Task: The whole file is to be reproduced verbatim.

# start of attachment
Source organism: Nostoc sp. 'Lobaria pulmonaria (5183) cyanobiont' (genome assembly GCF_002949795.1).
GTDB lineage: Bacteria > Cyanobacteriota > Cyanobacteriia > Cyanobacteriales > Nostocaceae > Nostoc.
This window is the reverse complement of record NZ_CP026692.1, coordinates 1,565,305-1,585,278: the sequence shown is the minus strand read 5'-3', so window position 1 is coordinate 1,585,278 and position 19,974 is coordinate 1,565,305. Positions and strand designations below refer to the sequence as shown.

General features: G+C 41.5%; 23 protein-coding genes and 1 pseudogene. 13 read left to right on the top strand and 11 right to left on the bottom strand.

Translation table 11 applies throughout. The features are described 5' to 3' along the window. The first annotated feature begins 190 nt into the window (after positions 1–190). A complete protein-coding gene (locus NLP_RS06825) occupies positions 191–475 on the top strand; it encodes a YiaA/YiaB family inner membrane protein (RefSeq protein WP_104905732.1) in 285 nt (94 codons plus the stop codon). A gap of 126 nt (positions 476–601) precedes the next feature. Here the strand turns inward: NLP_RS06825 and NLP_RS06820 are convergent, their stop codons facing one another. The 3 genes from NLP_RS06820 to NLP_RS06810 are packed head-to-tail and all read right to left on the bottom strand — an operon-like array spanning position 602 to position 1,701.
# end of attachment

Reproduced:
Source organism: Nostoc sp. 'Lobaria pulmonaria (5183) cyanobiont' (genome assembly GCF_002949795.1).
GTDB lineage: Bacteria > Cyanobacteriota > Cyanobacteriia > Cyanobacteriales > Nostocaceae > Nostoc.
This window is the reverse complement of record NZ_CP026692.1, coordinates 1,565,305-1,585,278: the sequence shown is the minus strand read 5'-3', so window position 1 is coordinate 1,585,278 and position 19,974 is coordinate 1,565,305. Positions and strand designations below refer to the sequence as shown.

General features: G+C 41.5%; 23 protein-coding genes and 1 pseudogene. 13 read left to right on the top strand and 11 right to left on the bottom strand.

Translation table 11 applies throughout. The features are described 5' to 3' along the window. The first annotated feature begins 190 nt into the window (after positions 1–190). A complete protein-coding gene (locus NLP_RS06825) occupies positions 191–475 on the top strand; it encodes a YiaA/YiaB family inner membrane protein (RefSeq protein WP_104905732.1) in 285 nt (94 codons plus the stop codon). A gap of 126 nt (positions 476–601) precedes the next feature. Here the strand turns inward: NLP_RS06825 and NLP_RS06820 are convergent, their stop codons facing one another. The 3 genes from NLP_RS06820 to NLP_RS06810 are packed head-to-tail and all read right to left on the bottom strand — an operon-like array spanning position 602 to position 1,701.